In the Studio with Jon Burgerman
English artist Jon Burgerman is internationally recognized for his doodling, drawing, scrawling and illustration. A fan of Jon's fun and noodle-like character design for quite some time, I didn't hesitate to take him up on his invitation to visit him at his studio in Nottingham.
On the train ride up from London, I wasn't quite sure what to expect. Perhaps a cross between a deranged Santa's workshop and a spaghetti factory operating beyond capacity? Actually, I was impressed with how organized his tiny workspace was. His desk was enviously uncluttered. And as chocked full of signature Burgerman toys, books, games, et al. as his space was, there was still plenty of room to take it all in. Laid out like a fun and colourful 3D calendar, a quick survey of Jon’s studio made it easy to ascertain the order of priorities and upcoming events in his professional (and apparently proficient) life.
From his childhood, the importance of being a neat-nik was instilled firmly in his mind. A big fan of The Simpsons, Jon would diligently videotape the series from TV and label his VHS tapes with descriptions of each episode before cataloguing them. His attentive care to effectively arranging what matters to him stemmed from the dutiful encouragement of his mom. Within minutes of meeting Jon, he was quoting a mantra of his mother that he remembered from an early age: "Tidy bedroom, tidy mind." Of course for someone as prolific as Jon, I suppose such efficiency is a significant aspect of his creative process.
Jon’s been in his tidy Nottingham studio for a while. He moved to Nottingham from the English Midlands as a student about a decade ago and simply stayed on after. Fair enough, considering the cheap rent, steady work and no real reason to uproot himself. Besides, Nottingham's where Jon got his first professional break: a commission to create the artwork for a Charles Webster LP. After the Webster commission, a few other album cover gigs rolled in and a "self perpetuating slow build" toward more recognition started to take effect as big name clients such as Levi’s, Pepsi and Nike signed up to the Burgerman bandwagon. Roughly five years ago, Jon was able to quit his part-time job and go freelance. Since then, he’s learned to work quickly.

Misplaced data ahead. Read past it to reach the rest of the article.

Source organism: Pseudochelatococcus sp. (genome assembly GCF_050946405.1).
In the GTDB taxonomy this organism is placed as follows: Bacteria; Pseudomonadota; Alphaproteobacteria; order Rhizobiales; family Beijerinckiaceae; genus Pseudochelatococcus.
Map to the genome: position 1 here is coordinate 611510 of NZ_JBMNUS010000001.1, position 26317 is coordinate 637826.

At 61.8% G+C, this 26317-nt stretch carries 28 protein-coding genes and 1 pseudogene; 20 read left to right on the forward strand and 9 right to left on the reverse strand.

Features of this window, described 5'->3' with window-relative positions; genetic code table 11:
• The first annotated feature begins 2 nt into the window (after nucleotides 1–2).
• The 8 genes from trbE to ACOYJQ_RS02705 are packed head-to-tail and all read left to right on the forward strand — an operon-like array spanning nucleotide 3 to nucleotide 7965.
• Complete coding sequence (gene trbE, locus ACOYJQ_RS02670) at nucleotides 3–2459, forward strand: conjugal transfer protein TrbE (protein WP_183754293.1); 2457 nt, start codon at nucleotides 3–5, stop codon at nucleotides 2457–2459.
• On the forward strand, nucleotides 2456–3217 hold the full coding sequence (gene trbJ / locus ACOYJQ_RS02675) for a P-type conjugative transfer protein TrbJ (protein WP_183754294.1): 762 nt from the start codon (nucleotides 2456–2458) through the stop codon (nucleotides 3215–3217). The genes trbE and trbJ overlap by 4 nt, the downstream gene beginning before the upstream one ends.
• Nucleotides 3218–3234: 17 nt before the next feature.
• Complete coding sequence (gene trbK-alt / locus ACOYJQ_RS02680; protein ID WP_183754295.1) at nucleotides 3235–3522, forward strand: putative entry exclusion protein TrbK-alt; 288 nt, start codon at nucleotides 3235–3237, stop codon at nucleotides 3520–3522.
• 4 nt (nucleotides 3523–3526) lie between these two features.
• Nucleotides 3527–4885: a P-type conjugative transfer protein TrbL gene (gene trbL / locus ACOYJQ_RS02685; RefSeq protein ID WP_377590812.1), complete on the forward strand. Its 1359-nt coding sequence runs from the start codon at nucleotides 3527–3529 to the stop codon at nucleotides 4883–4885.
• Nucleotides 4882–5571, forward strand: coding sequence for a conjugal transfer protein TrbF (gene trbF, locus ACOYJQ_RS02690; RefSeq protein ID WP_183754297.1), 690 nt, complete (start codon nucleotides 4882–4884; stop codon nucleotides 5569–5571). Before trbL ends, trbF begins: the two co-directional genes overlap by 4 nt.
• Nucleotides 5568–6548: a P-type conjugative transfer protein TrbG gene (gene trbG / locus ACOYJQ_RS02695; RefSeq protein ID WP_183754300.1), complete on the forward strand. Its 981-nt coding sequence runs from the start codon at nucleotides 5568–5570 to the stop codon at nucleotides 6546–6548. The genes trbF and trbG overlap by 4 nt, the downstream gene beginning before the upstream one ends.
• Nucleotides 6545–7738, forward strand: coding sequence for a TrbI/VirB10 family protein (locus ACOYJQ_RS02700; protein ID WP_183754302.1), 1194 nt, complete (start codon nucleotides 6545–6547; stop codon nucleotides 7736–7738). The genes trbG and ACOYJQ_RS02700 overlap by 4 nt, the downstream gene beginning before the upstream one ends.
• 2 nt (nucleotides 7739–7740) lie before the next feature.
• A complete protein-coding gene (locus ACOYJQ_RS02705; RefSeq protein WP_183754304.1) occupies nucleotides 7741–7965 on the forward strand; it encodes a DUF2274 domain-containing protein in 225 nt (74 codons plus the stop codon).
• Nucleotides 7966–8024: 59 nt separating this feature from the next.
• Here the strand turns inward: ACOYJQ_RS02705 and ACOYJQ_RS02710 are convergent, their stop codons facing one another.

Jon thrives on deadlines. Several times during my visit, he mentioned the importance of pressure. "Pressure’s a good thing … sometimes it’s good to be too busy." He proposed that too much time deliberating over a project can cause art to suffer, and further reckoned that it’s good not always being 100% certain about the final product of his work. Preferring to "think and work" at the same time, he finds the results of this method to be "something I never could have planned out."
The think/work style is evident in his fluid and doodling art. Indeed, Jon wards off any self aggrandizing "great claims" about his work by "deflecting" all titles except for that of the "ever so slightly flippant" Professional Doodler. Sarcasm aside, racking up top shelf commercial commissions to create his own art on his own terms is the stuff of inspiration. These days, Jon’s preference is exhibition work. He’s become choosier about commercial work and vows no more editorial illustration.
Having wrapped up our "official" interview in his studio, Jon and I headed over to a vegetarian friendly south Indian restaurant (where our waiter received Jon as a valued regular) for a laidback lunch and some conversation about Jon’s upcoming plans. He was soon to be off to New York and LA where his work was showing. After our veritable feast (when the meagre bill arrived, I realized just how much incredibly cheaper Nottingham is compared to London!), we discussed meeting up in London when he returned to the UK. Jon laid a pile of fun and colourful stickers on me and sent me on my merry way to Nottingham Station, zipping back into his studio to start packing for his bicoastal US adventure.